Darlington County Fire adds arson investigation dog to staff - WMBFNews.com, Myrtle Beach/Florence SC, Weather

Darlington County Fire adds arson investigation dog to staff

Cato will assist Darlington County arson investigators with their cases. (Source: WMBF News) Cato will assist Darlington County arson investigators with their cases. (Source: WMBF News)
Audrey posing with Cato, the Darlington County Fire's new arson dog. (Source: Audrey Biesk) Audrey posing with Cato, the Darlington County Fire's new arson dog. (Source: Audrey Biesk)

DARLINGTON COUNTY, SC (WMBF) – The Darlington County Fire Department has added a new member to its staff – a 1-year-old yellow lab that will assist arson investigators. Her name is Cato and she is now the second arson dog in South Carolina.

Darlington County Fire Chief and handler Ricky Flowers applied for a scholarship sponsored by the State Farm Arson Dog Program trained through the Maine Speciality Police Dogs two years ago.

Six months ago, he found out he got it. The cost for both Cato and the training is more than $50,000 and was totally paid for.

Flowers went to over 200 hours of training in New Hampshire for a month and is back in Darlington to help with arson investigations.

"In the past, it would take us six or eight hours to work through a scene and be able to find if someone used an accelerate and if they did, for us to pull the correct sample to have it sent to a lab or something like that," Flowers said. "Well now she can show us exactly where it’s at, we pull the sample, and we ran her back across it and she shows us we got the right spot."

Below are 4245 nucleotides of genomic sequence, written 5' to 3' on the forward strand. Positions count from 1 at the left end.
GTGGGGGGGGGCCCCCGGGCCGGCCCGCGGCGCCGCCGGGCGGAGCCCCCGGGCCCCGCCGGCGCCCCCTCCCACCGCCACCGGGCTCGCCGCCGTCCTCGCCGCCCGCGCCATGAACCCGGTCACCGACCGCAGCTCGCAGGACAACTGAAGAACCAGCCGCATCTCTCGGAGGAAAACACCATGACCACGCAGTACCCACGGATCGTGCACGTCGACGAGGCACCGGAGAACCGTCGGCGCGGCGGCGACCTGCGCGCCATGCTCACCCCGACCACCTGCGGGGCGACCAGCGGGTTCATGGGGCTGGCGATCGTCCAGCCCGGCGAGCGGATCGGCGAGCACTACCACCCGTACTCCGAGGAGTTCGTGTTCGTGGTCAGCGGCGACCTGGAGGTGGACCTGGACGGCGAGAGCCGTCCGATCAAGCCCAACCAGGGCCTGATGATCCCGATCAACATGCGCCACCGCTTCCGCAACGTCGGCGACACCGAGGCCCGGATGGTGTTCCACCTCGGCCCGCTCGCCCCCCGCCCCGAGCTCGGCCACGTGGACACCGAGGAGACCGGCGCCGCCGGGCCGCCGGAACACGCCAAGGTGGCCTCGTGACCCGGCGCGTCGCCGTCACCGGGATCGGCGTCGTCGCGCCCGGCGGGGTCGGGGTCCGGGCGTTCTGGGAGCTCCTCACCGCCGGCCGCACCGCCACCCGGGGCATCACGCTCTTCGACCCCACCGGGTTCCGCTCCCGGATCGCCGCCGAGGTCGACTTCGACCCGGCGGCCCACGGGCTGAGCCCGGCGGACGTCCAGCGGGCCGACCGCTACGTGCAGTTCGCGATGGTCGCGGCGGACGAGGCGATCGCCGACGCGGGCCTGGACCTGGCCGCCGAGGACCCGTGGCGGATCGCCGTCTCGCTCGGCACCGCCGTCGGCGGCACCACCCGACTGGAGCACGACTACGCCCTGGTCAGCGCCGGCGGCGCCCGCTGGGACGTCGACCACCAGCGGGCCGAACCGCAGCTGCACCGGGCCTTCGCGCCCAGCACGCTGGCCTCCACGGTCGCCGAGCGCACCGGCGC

Cato will not just be used in Darlington County. Flowers said her services will be used all across the Pee Dee region. The scholarship is based on the amount of fires a district responds to.

Flowers said his crews respond to 150 structure fires a year, which is a lot for the area. In this year along, three people have been arrested for arson in Darlington County, he added.

"Hopefully, with Cato in the picture now, we can deter some stuff,” Flowers said.

When arriving to a fire scene, Flowers first does a safety walk-through. He said Cato knows to keep her nose on the ground and sniff out any type of accelerant like gasoline or diesel fuel or anything that can be used to start a fire.

Not every scene is workable for Cato, according to Flowers. He used a hardware store as an example.

“The dog may not be an option because there are all kinds of stuff there that she can pick up on that she doesn’t know is supposed to be there, so she’s going to show me that something is there,” Flowers said.

As it stands, the training continues every day with Cato. One method is putting a burnt piece of wood or carpet inside blocks or on the concrete for simulation. The dog then puts her nose inside to know the difference in fire smells.

A meet and greet with Cato and Flowers will be on Friday at 1 p.m. at the district headquarters on North Center Road. The Chief encourages everyone to come.

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